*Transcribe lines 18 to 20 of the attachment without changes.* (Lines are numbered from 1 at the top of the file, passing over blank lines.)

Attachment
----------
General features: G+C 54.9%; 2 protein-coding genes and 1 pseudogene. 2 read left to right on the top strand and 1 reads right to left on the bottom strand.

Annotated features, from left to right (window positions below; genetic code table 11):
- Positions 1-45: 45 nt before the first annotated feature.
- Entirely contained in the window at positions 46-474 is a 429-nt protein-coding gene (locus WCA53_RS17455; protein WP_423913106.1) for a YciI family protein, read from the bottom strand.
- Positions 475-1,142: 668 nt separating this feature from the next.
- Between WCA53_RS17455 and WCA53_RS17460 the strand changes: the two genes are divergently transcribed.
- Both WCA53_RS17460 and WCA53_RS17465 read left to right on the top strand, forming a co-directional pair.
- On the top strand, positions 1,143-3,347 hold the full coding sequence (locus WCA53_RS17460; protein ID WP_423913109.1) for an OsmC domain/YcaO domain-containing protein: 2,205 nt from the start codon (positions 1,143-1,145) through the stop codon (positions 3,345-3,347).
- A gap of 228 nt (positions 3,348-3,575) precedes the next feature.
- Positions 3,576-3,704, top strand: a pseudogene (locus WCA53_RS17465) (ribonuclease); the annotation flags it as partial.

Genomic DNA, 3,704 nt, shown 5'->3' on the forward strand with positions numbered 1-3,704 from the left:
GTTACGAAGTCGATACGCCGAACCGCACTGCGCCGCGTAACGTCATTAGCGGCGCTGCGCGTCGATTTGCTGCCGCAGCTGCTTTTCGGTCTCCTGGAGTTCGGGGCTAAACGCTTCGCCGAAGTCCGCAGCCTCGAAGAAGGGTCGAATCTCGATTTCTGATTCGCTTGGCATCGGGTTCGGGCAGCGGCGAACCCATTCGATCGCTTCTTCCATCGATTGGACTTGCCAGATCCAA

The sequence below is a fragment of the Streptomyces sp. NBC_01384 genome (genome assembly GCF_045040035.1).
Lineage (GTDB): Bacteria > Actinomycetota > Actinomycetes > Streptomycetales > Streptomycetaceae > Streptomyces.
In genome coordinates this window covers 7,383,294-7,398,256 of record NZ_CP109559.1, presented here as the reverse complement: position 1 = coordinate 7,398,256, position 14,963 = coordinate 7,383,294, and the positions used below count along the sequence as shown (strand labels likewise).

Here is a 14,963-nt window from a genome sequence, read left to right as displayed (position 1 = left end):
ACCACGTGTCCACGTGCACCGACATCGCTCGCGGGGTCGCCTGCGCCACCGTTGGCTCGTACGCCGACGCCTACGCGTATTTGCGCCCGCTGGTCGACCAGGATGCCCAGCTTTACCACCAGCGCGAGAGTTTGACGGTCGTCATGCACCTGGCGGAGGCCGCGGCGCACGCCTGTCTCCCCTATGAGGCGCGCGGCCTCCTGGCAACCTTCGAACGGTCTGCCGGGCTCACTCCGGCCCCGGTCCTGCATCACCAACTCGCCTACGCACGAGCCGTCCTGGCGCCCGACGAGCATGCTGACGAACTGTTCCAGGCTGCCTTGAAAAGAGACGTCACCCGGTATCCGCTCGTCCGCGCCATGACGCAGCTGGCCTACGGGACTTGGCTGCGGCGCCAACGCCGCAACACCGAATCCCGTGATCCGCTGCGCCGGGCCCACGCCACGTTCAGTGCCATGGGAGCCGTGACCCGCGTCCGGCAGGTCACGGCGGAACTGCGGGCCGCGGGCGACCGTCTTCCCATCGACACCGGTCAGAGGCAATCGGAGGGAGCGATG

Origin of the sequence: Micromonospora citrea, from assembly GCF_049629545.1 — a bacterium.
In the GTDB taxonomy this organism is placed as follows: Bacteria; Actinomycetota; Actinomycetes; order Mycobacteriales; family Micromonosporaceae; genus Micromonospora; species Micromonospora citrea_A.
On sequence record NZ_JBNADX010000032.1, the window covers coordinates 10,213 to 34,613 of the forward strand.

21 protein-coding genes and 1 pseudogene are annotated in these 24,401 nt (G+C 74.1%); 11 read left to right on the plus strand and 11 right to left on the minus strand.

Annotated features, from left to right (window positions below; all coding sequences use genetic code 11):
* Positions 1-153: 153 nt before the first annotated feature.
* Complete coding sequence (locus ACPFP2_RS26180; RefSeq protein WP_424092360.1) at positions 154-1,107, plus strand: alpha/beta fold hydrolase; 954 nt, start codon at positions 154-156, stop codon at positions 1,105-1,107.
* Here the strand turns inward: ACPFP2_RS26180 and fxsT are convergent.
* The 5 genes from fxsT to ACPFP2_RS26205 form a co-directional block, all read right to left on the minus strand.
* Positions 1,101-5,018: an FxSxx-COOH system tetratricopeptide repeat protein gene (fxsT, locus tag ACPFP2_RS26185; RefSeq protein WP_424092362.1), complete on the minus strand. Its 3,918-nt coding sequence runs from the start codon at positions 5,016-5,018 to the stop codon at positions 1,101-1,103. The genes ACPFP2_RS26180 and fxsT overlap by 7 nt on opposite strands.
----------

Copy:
Origin of the sequence: Micromonospora citrea, from assembly GCF_049629545.1 — a bacterium.
In the GTDB taxonomy this organism is placed as follows: Bacteria; Actinomycetota; Actinomycetes; order Mycobacteriales; family Micromonosporaceae; genus Micromonospora; species Micromonospora citrea_A.
On sequence record NZ_JBNADX010000032.1, the window covers coordinates 10,213 to 34,613 of the forward strand.